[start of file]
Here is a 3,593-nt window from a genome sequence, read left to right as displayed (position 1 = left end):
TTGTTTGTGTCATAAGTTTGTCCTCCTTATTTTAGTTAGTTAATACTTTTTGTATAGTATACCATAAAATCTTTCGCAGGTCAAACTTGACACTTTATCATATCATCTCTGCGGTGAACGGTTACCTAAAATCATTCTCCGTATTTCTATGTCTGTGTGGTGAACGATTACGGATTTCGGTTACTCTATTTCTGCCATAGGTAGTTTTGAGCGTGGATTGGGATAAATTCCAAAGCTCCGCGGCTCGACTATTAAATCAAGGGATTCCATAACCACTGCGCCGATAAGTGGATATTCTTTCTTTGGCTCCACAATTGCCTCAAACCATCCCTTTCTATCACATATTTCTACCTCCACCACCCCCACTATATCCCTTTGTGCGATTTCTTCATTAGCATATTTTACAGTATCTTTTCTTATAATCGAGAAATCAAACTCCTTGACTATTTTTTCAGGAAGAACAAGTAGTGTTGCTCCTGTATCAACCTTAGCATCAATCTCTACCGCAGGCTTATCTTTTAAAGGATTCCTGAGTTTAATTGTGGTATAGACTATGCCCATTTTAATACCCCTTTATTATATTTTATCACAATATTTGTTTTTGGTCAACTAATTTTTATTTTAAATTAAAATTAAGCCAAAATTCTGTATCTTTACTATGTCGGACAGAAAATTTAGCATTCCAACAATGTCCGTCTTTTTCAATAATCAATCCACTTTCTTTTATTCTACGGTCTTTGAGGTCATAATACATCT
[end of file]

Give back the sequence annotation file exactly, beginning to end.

Here is a 3,593-nt window from a genome sequence, read left to right as displayed (position 1 = left end):
TTGTTTGTGTCATAAGTTTGTCCTCCTTATTTTAGTTAGTTAATACTTTTTGTATAGTATACCATAAAATCTTTCGCAGGTCAAACTTGACACTTTATCATATCATCTCTGCGGTGAACGGTTACCTAAAATCATTCTCCGTATTTCTATGTCTGTGTGGTGAACGATTACGGATTTCGGTTACTCTATTTCTGCCATAGGTAGTTTTGAGCGTGGATTGGGATAAATTCCAAAGCTCCGCGGCTCGACTATTAAATCAAGGGATTCCATAACCACTGCGCCGATAAGTGGATATTCTTTCTTTGGCTCCACAATTGCCTCAAACCATCCCTTTCTATCACATATTTCTACCTCCACCACCCCCACTATATCCCTTTGTGCGATTTCTTCATTAGCATATTTTACAGTATCTTTTCTTATAATCGAGAAATCAAACTCCTTGACTATTTTTTCAGGAAGAACAAGTAGTGTTGCTCCTGTATCAACCTTAGCATCAATCTCTACCGCAGGCTTATCTTTTAAAGGATTCCTGAGTTTAATTGTGGTATAGACTATGCCCATTTTAATACCCCTTTATTATATTTTATCACAATATTTGTTTTTGGTCAACTAATTTTTATTTTAAATTAAAATTAAGCCAAAATTCTGTATCTTTACTATGTCGGACAGAAAATTTAGCATTCCAACAATGTCCGTCTTTTTCAATAATCAATCCACTTTCTTTTATTCTACGGTCTTTGAGGTCATAATACATCT